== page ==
1st period 1s elements in this period = 2
2nd period 2s 2p elements in this period = 8
3rd period 3s 3p elements in this period = 8
4th period 4s 3d 4p elements in this period = 18
5th period 5s 4d 5p elements in this period = 18
6th period 6s 5d 6p elements in this period = 32
This form of the periodic table consists of many merits. The similarity of properties in a group and the relation between the group and the electron structure is highlighted. The d-block elements are termed to as the transition elements as they are positioned between the s and p blocks. Hydrogen and helium distinct from the rest of the elements as there are no 'p' orbitals in the first shell. Helium perceptibly belongs to Group 0, the inert gases, that are chemically inactive as their outer shell of electrons is full. Hydrogen is more complex to place in a group. This could be included in Group I because it consists of one 's' electron in its outer shell, or in Group VII as it is one electron short of a complete shell. Hydrogen is comprised in both these groups in the periodic table; however it looks like neither the alkali metals nor the halogens very closely. The exceptional properties of hydrogen are largely due to the extremely small size of hydrogen atoms. Therefore, there is a case for positioning hydrogen in a group on its own, or omitting it from the periodic table altogether.
The Periodic Table and Atomic Properties:
We know that chemical and physical properties of the elements differ periodically by the atomic number. The periodic table thus gives an organized structure to the knowledge and understanding the chemistry of the elements. Except from this, there is as well a variation of atomic properties of elements in the periodic table. A few of these properties are atomic and ionic sizes, ionization energy, electron affinity and electronegativity.
The atom is an extremely small entity and therefore it is difficult to find out its size that is, distance from the center of the nucleus to the outermost orbital. Though by the help of modem methodologies like X-ray and electron diffraction, it is possible to find out the distance between covalently bonded atoms. For illustration: the distance between the nuclei of oxygen atoms in the oxygen molecule is 0.132 nm, therefore the atomic radius of an oxygen atom is around 0.066 nm. The atomic radius or sizes of any atom is taken to be one-half the distance of closest approach between the nuclei of atoms in the elemental substance.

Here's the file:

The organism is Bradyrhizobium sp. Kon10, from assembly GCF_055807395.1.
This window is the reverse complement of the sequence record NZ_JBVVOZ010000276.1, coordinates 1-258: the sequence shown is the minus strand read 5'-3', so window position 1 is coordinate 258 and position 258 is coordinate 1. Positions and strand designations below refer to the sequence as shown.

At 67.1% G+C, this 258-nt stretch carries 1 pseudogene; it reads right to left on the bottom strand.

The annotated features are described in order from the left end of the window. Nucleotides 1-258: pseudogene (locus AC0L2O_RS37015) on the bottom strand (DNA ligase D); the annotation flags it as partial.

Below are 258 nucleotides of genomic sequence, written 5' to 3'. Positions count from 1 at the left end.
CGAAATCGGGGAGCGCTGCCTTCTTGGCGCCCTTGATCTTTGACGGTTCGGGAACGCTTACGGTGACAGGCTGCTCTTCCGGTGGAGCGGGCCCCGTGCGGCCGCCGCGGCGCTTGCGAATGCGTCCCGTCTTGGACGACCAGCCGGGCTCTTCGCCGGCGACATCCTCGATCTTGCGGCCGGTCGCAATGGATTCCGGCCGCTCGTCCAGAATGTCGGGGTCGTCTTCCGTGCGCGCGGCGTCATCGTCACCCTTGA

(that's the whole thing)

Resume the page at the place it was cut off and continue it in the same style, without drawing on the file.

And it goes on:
Fig: Atomic radius of oxygen
The atomic size reduces from left to right across a period in the periodic table. In another words, as the atomic number rises across any period, the size of the atom decreases. Remember that as we move across a period one electron is added rousingly from one element to the subsequent and the electrons are being added to the similar shell at about the similar distance from the nucleus. At similar time, protons are as well being added to the nucleus. Rise in the number of proton, increases the nuclear charge that progressively apply a stronger attraction on the electrons around it and would pull them towards the nuclei. As the nuclear charge increases having atomic number across a period, the attractive force applied by the nucleus on the outermost electrons of the atom increases therefore the atomic radius or size reduces across a period. For illustration: on moving from Lithium to beryllium, the number of charges on the nucleus is increased by one, thus all the orbital electrons are pulled in closer to the nucleus. In a particular period, the alkali, metal is the largest atom and the halogen is the smallest.
The ions of elements are made up whenever atoms lose or gain electron. The size of an ion is termed as ionic radii are different from atomic sizes. Ionic sizes are computed in electrovalent compounds.
The ionic radius of a specific compound is the distance between the centre of one ion and the centre of its nearby neighbor of the opposite charge.
A positive ion is made up by eliminating one or more electrons from an atom. Whenever this takes place, the number of positive nuclear charge is more than the number of negative electronic charge; therefore the electrons are pulled in. A positive ion is thus smaller than the corresponding atom and the more electrons eliminated (i.e., the greater the charge on the ion), the smaller it becomes example:
Atomic radius Na = 0.186 nm Atomic radius Fe = 0.139 nm
Ionic radius Na+ = 0.116nm Ionic radius Fe2+ = 0.090 nm
Ionic radius Fe3+ = 0.076nm
Whenever a negative ion is made up, one or more electrons are added to an atom. The number of positive nuclear charge is now less than the number of negative electronic charges therefore the pull on the electrons is decreased.
In common, ionic radii of negative ions are more than the corresponding atomic radii that is, negative ions are bigger than the corresponding atom example:
Atomic radius of Cl = 0.099
Ionic radius of Cl = 0.128